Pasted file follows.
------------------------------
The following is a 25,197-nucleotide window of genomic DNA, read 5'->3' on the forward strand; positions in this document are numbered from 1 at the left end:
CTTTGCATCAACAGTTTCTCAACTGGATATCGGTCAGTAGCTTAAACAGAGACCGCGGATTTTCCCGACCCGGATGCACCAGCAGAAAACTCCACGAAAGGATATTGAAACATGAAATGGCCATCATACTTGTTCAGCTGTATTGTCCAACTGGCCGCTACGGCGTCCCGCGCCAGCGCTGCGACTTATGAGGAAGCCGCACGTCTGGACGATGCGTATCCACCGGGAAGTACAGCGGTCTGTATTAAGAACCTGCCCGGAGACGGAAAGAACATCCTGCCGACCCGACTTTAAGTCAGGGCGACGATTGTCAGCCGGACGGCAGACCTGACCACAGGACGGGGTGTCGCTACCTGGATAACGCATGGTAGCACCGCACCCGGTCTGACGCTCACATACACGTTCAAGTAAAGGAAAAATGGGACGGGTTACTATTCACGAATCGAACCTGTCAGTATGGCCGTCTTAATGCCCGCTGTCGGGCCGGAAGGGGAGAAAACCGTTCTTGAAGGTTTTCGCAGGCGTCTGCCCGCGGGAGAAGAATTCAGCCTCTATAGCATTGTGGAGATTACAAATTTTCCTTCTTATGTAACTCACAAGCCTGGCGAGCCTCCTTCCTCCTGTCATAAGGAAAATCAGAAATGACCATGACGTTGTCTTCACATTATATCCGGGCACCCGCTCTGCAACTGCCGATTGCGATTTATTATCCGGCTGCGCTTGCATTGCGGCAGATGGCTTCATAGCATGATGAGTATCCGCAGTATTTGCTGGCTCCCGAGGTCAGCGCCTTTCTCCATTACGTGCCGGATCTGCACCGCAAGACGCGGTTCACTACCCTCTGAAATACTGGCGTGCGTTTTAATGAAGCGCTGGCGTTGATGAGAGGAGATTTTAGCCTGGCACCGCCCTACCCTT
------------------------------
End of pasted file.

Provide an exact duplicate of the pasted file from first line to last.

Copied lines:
The following is a 25,197-nucleotide window of genomic DNA, read 5'->3' on the forward strand; positions in this document are numbered from 1 at the left end:
CTTTGCATCAACAGTTTCTCAACTGGATATCGGTCAGTAGCTTAAACAGAGACCGCGGATTTTCCCGACCCGGATGCACCAGCAGAAAACTCCACGAAAGGATATTGAAACATGAAATGGCCATCATACTTGTTCAGCTGTATTGTCCAACTGGCCGCTACGGCGTCCCGCGCCAGCGCTGCGACTTATGAGGAAGCCGCACGTCTGGACGATGCGTATCCACCGGGAAGTACAGCGGTCTGTATTAAGAACCTGCCCGGAGACGGAAAGAACATCCTGCCGACCCGACTTTAAGTCAGGGCGACGATTGTCAGCCGGACGGCAGACCTGACCACAGGACGGGGTGTCGCTACCTGGATAACGCATGGTAGCACCGCACCCGGTCTGACGCTCACATACACGTTCAAGTAAAGGAAAAATGGGACGGGTTACTATTCACGAATCGAACCTGTCAGTATGGCCGTCTTAATGCCCGCTGTCGGGCCGGAAGGGGAGAAAACCGTTCTTGAAGGTTTTCGCAGGCGTCTGCCCGCGGGAGAAGAATTCAGCCTCTATAGCATTGTGGAGATTACAAATTTTCCTTCTTATGTAACTCACAAGCCTGGCGAGCCTCCTTCCTCCTGTCATAAGGAAAATCAGAAATGACCATGACGTTGTCTTCACATTATATCCGGGCACCCGCTCTGCAACTGCCGATTGCGATTTATTATCCGGCTGCGCTTGCATTGCGGCAGATGGCTTCATAGCATGATGAGTATCCGCAGTATTTGCTGGCTCCCGAGGTCAGCGCCTTTCTCCATTACGTGCCGGATCTGCACCGCAAGACGCGGTTCACTACCCTCTGAAATACTGGCGTGCGTTTTAATGAAGCGCTGGCGTTGATGAGAGGAGATTTTAGCCTGGCACCGCCCTACCCTT